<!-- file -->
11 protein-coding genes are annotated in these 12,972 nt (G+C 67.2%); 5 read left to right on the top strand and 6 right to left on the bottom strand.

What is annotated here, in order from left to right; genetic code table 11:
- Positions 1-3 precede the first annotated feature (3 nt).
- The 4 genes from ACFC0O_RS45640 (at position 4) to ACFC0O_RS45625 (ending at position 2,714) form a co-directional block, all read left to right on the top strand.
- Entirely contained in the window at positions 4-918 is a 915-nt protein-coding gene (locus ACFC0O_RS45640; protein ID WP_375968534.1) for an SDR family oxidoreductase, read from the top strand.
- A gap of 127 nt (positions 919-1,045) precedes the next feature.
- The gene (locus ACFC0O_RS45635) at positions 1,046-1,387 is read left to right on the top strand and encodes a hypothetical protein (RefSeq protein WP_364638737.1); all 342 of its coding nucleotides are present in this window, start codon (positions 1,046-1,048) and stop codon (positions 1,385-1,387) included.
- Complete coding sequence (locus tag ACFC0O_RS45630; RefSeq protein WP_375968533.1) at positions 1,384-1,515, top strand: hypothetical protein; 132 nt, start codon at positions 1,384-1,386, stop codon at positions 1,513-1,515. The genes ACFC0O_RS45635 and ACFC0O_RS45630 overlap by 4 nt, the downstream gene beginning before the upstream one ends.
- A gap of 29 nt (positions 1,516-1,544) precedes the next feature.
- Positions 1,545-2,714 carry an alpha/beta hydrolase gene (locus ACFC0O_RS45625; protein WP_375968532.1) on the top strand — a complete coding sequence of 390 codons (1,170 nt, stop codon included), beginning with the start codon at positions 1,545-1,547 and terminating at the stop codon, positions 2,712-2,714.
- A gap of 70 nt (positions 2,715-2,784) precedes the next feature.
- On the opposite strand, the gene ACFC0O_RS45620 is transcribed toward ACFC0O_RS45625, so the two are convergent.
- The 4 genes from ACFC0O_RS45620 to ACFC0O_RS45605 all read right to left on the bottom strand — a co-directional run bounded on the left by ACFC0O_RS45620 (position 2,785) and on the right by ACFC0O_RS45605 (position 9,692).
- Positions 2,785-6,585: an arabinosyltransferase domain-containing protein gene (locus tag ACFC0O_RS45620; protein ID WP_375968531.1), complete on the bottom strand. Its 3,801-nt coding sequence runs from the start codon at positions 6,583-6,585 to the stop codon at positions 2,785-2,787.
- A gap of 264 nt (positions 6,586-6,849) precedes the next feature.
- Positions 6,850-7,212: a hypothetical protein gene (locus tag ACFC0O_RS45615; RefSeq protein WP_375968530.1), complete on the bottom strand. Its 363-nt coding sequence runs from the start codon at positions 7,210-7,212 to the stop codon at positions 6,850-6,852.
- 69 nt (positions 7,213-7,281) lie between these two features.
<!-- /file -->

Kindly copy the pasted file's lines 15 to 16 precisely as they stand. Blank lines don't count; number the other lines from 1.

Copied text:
- A gap of 264 nt (positions 6,586-6,849) precedes the next feature.
- Positions 6,850-7,212: a hypothetical protein gene (locus tag ACFC0O_RS45615; RefSeq protein WP_375968530.1), complete on the bottom strand. Its 363-nt coding sequence runs from the start codon at positions 7,210-7,212 to the stop codon at positions 6,850-6,852.